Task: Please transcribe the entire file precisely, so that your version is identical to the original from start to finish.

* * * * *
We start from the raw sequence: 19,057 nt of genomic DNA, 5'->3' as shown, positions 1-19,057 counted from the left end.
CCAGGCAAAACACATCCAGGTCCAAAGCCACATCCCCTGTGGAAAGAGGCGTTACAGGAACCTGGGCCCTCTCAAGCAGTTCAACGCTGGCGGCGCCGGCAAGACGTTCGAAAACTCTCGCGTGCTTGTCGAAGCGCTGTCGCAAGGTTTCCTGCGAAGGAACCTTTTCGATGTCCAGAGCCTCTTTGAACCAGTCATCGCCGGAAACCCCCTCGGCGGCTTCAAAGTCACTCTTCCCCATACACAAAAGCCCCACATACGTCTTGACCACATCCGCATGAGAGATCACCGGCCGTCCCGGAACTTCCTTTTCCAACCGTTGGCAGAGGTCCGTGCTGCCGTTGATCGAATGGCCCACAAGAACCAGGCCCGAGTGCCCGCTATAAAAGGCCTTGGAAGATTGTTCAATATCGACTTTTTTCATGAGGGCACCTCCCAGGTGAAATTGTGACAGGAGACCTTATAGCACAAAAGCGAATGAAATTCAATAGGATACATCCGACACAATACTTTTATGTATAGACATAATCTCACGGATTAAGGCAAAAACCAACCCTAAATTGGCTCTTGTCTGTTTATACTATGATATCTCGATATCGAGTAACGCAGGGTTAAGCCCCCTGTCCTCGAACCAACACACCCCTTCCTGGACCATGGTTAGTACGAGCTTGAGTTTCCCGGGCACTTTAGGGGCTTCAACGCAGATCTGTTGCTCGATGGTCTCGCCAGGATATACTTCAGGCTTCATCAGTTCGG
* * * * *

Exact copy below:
We start from the raw sequence: 19,057 nt of genomic DNA, 5'->3' as shown, positions 1-19,057 counted from the left end.
CCAGGCAAAACACATCCAGGTCCAAAGCCACATCCCCTGTGGAAAGAGGCGTTACAGGAACCTGGGCCCTCTCAAGCAGTTCAACGCTGGCGGCGCCGGCAAGACGTTCGAAAACTCTCGCGTGCTTGTCGAAGCGCTGTCGCAAGGTTTCCTGCGAAGGAACCTTTTCGATGTCCAGAGCCTCTTTGAACCAGTCATCGCCGGAAACCCCCTCGGCGGCTTCAAAGTCACTCTTCCCCATACACAAAAGCCCCACATACGTCTTGACCACATCCGCATGAGAGATCACCGGCCGTCCCGGAACTTCCTTTTCCAACCGTTGGCAGAGGTCCGTGCTGCCGTTGATCGAATGGCCCACAAGAACCAGGCCCGAGTGCCCGCTATAAAAGGCCTTGGAAGATTGTTCAATATCGACTTTTTTCATGAGGGCACCTCCCAGGTGAAATTGTGACAGGAGACCTTATAGCACAAAAGCGAATGAAATTCAATAGGATACATCCGACACAATACTTTTATGTATAGACATAATCTCACGGATTAAGGCAAAAACCAACCCTAAATTGGCTCTTGTCTGTTTATACTATGATATCTCGATATCGAGTAACGCAGGGTTAAGCCCCCTGTCCTCGAACCAACACACCCCTTCCTGGACCATGGTTAGTACGAGCTTGAGTTTCCCGGGCACTTTAGGGGCTTCAACGCAGATCTGTTGCTCGATGGTCTCGCCAGGATATACTTCAGGCTTCATCAGTTCGG